Of brains and mummichogs: David Hollis leads team in quest to understand how fish brains self-repair
Here’s what biologists know – the brain of mammals is woefully limited in its ability to repair itself. In the face of traumatic brain injury, there is precious little, if any, repair with regard to regenerating new cells to replace the damaged ones.
Fish, on the other hand, have an amazing ability to bounce back after brain injury. Not only do fish have the ability to regrow new brain cells, they are able to construct favorable molecular conditions in which neural tissue can self-repair.
Furman Professor of Biology David Hollis and five students – biology graduates Ellie Bisese ’20, Chandler Ciuba ’20 and Alanksha Kaushik ’19, and neuroscience graduate Amelia Davidson ’20 and Sabrina Mullen, a senior neuroscience major, – collaborated with scientists at the Medical University of South Carolina (MUSC) and Queens University in Belfast (QUB), Northern Ireland to learn more about the superpowers of a particular species of fish. Their findings were published in Molecular Brain.
The researchers set out to provide a profile of the whole genome response of the adult brain to injury in a vertebrate that has the ability to successfully repair neural tissue. Using strict protocol for the use of animals in the lab, the team looked at the response of the mummichog (Fundulus heteroclitus), a diminutive Atlantic Coast fish that inhabits brackish waters like those in estuaries and salt marshes.
Hollis says as vertebrates, fish and mammals share many of the same genes, but the differences in how the two respond to brain injury are striking.
“Mammals respond with various cellular impediments to recovery, whereas, fish respond with a distinct series of cellular events that lead to recovery,” he said.
Hollis said that cellular events are dictated by patterns in how genes are expressed. So, for Hollis and his team, a fundamental question arose: “How do the patterns of gene expression in the injured fish brain compare to what’s known to occur in mammals?”
Bisese of Richmond, Virginia, said the team set its sights on confirming previous findings.
“In science, you have to constantly re-check results because you can never take the first finding at face value,” she said. “Our project focused on identifying what genes are upregulated one hour post-injury. We had basically already found these genes through our previous work with MUSC and Queens, and our work at Furman sought to validate these genes.”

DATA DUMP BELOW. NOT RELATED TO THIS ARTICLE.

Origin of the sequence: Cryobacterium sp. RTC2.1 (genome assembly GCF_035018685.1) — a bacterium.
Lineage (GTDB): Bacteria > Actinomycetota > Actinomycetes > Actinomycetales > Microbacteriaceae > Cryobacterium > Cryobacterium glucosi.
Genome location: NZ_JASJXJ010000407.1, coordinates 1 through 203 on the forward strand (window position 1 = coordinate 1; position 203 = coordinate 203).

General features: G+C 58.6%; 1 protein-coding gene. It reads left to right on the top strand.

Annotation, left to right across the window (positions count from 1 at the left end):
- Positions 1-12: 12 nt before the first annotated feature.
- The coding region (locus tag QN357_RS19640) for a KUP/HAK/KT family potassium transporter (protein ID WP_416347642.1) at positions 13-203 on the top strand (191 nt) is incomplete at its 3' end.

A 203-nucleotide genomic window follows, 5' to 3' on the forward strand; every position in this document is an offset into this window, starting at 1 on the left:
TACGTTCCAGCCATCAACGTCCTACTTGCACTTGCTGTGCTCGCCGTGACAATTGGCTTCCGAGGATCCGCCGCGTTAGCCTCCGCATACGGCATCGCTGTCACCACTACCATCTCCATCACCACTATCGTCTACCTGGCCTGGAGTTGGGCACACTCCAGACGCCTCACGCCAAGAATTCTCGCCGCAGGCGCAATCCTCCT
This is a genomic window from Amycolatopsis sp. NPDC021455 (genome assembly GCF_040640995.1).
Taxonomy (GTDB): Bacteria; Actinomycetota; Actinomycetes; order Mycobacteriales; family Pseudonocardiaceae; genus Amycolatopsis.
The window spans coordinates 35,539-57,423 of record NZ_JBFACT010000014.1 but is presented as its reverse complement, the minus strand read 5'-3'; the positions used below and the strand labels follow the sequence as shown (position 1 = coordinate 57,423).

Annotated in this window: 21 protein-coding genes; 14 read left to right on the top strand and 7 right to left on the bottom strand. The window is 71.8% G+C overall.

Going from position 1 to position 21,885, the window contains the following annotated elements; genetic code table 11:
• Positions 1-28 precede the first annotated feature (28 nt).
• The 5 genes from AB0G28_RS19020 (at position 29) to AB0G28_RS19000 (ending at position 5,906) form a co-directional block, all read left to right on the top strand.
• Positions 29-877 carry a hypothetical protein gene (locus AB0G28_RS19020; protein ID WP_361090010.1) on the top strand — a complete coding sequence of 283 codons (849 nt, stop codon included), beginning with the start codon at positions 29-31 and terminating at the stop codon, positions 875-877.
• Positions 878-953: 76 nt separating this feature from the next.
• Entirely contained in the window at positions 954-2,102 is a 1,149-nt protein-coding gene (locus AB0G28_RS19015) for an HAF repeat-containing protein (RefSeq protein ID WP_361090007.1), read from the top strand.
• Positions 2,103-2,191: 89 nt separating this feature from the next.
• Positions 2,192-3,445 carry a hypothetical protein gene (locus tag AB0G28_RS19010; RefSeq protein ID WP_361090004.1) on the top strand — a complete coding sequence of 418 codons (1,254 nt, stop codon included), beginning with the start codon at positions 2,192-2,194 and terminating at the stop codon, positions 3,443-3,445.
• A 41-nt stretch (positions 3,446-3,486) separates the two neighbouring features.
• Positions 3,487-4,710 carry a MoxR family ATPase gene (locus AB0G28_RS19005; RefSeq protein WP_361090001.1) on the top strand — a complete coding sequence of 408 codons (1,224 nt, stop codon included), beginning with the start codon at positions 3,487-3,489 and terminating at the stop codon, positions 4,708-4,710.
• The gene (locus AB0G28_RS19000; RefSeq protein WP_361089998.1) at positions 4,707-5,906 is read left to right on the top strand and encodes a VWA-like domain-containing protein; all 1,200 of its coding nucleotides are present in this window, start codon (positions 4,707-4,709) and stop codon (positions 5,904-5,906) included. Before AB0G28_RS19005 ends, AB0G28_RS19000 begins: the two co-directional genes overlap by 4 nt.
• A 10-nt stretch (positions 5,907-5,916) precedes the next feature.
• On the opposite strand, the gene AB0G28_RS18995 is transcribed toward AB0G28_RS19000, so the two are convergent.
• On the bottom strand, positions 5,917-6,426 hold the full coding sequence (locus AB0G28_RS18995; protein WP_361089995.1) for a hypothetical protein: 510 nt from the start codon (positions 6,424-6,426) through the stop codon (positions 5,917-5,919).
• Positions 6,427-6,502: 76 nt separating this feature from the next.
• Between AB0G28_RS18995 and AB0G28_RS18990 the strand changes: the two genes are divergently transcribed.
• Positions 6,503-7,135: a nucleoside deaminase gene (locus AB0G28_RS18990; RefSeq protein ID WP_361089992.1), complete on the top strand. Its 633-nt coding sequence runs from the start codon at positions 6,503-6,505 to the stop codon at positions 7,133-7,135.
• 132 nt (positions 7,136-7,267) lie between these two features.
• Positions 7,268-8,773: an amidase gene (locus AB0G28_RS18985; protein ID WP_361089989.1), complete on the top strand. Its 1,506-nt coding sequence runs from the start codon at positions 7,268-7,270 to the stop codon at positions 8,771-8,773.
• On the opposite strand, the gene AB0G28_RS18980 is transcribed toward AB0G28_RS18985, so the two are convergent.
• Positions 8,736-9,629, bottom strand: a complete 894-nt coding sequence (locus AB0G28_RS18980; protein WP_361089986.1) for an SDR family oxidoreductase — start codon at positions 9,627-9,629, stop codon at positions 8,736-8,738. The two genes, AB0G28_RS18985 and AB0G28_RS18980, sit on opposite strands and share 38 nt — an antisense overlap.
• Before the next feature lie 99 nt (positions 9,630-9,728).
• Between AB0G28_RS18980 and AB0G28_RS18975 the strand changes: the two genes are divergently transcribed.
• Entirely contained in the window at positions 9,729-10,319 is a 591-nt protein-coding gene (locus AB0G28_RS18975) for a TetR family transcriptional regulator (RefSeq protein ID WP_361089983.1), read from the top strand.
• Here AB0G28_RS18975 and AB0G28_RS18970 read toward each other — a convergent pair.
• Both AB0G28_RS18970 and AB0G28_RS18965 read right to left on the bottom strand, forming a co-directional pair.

In terms of human application, Hollis said it’s possible that the patterns of gene expression in the recovering brain tissue of fish tell us what genes may be intrinsic to successful neural repair.
“And from this,” he said, “the sources of recovery limitation in the human brain can be further deduced, uncovering potential therapeutic possibilities.”
Apart from the knowledge gained about neural repair, Bisese says the study boosted her confidence.
“Going into the project, I didn’t trust my skills as a scientist,” she said. “But two days into it, I realized I was more capable in the lab than I thought.”.
With renewed confidence in her lab smarts, Bisese plans to take a couple of gap years working in a science or health care-related field before enrolling in medical school. “My dream is to work in obstetrics and gynecology,” she said.
As for future research projects, Hollis says this round of research lays the groundwork for examining new questions.
He said many of the genes they identified have never been implicated in the process of brain repair and regeneration, despite their known functions in relevant cellular events, such as their influence on the proliferation of new cells.
“So, a logical question becomes, ‘What are the proteins for which these genes encode and what are their functions in the reparative process, and how do we test their functional relevance’?” he said. “We can also ask, ‘Where exactly in the brain is this particular gene having its sphere of influence during the recovery process?’”
This latest project, funded by a grant from the South Carolina IDeA Networks of Biomedical Research Excellence, allowed students at a primarily undergraduate university to engage in collaborative efforts with labs at larger research universities.
“This kind of collaboration is reflective of how much of science is done in the modern era,” he said.
Hollis also underscores the inherent value students derive from being involved in faculty research.
“Faculty and student collaboration is an obvious way to give students a unique learning experience that is simply unattainable in a formal classroom,” he said. “It’s rewarding to see how student self-reliance improves as their work progresses in the research setting. And for some, the experience often plays a key role in shaping their decisions regarding their long-term career paths.”